I recently flew from London to Istanbul and back on British Airways to test the flavours of food and wine at high altitude with a journalist from Women’s Health. Many factors affect the appreciation of wine at 9000 metres, but wine buyers for the airlines are becoming skilled at selecting those that work well in flight.
How do they do it, and what are the principles underlying success and failure?
Wines are greatly affected by cabin pressure, as I found out when drinking the same wines in the lounge and in the air.
When flying at high altitude, the dry atmosphere - which greatly reduces our ability to perceive aroma - low cabin pressure, cold temperatures and vibrations mean that even the best wines may not perform as expected.
In addition, white noise in the ears suppresses the tongue’s ability to detect basic tastes such as sweet and salty.
At about 80 decibels – the level of noise on board a commercial aircraft in flight – the effect on sweet and salty is quite marked.
This may be one reason why passengers complain about in-flight meals, despite the efforts some airlines have put into improving the food. The solution is to wear noise-cancelling headphones, which will do a lot to revive your palate and your wine.
But even with the headphones, wines are greatly affected by cabin pressure, as I found out when drinking the same wines in the lounge and in the air. Under low pressure, the molecules are more diffuse, meaning they have less impact on the olfactory receptors in the nose. Fruitier wines tend to fare better, and the more austere, noble wines passengers expect to find on the first-class wine list may not show well at all. Firm tannins in prestige wines tend to dominate at cabin pressure, leaving them dry and fiercely bitter.
The white choice
Andy Sparrow, of wine merchants Bibendum, is responsible for buying wine for British Airways’ first-class list. To find out which worked and which didn’t, he led a long-haul tasting for wine writers.
Sauvignon blanc, with its primary aromas and fresh acidity, was favoured among the whites and you will always find it on the BA list. Many of the more sought-after wines simply failed to deliver but, to everyone’s surprise, a malbec that people did not comment on when tasted on the ground suddenly came into its own at 9000 metres.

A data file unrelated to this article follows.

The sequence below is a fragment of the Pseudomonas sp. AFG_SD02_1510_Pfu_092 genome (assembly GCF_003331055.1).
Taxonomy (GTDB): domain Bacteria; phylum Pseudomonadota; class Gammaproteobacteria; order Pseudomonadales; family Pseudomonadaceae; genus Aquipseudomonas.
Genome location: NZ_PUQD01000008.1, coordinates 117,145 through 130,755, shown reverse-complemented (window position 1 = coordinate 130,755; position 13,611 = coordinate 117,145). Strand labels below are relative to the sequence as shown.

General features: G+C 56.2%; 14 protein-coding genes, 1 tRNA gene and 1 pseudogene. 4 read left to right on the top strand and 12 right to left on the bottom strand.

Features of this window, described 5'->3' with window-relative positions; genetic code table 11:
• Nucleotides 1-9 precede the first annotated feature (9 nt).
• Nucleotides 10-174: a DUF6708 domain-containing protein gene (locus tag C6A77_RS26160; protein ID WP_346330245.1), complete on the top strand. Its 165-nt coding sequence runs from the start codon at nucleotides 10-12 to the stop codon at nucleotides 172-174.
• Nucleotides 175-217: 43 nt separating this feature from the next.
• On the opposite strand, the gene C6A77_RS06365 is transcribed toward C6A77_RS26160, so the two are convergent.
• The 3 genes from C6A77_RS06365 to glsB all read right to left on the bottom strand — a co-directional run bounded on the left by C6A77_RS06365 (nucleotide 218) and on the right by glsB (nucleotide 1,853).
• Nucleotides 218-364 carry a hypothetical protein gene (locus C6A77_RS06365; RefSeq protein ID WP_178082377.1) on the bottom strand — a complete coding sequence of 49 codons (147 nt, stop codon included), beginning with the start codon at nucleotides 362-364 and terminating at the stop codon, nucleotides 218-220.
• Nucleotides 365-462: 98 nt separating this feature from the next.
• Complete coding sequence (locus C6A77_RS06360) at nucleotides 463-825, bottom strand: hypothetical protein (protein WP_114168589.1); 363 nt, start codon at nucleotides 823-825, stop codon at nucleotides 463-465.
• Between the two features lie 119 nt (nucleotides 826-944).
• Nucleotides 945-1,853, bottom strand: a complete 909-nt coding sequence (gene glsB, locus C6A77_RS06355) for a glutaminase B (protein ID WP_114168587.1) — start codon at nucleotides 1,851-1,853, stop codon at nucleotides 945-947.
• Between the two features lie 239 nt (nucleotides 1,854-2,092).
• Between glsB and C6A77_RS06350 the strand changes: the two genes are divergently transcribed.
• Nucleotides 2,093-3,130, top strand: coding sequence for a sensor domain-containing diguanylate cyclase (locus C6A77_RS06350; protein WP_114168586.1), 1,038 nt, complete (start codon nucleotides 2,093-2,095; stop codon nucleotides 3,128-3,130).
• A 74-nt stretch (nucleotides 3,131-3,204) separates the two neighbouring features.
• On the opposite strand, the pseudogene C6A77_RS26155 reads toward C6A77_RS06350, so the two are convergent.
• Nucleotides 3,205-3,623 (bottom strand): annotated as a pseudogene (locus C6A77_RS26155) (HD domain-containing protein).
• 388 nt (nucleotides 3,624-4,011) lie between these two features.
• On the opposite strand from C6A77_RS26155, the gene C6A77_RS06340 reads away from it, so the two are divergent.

What should you look for when flying? Champagnes tend to work well and so does cava, and this may be due to the presence of carbon dioxide in the bubbles. This is a stimulant for the trigeminal nerve that serves the nose, eyes and mouth, and makes our nose tingle when we eat too much mustard. Trigeminal stimulation is not only immune to the effects of cabin pressure – which is why passengers often enjoy spicier food when they are flying – but it also boosts our perception of aroma.
Drinking champagne throughout the meal may help you to taste more of both.
One red to rock them all
Red wines, on the other hand, remain a problem. Bitterness is accentuated at altitude and, since astringency reinforces bitterness, it is best to avoid overly-tannic wines. On the other hand, malbec worked well.
What’s the explanation?
Many of Argentina’s most highly regarded malbecs are produced at very high altitudes. The cabins of planes flying at 9000 metres are pressurised as if one was at an altitude of 1800 metres and the famous Argentinean winemaker Nicolas Catena’s Zapata grapes are grown at 1740 metres.
Could it be that wines made at high altitude also perform better in those conditions?
More testing would need to be done, but next time the trolley comes round, ask for a high-altitude wine. If it works, remember, you heard it here first.
Barry Smith is director of the Institute of Philosophy, University of London.
New York Times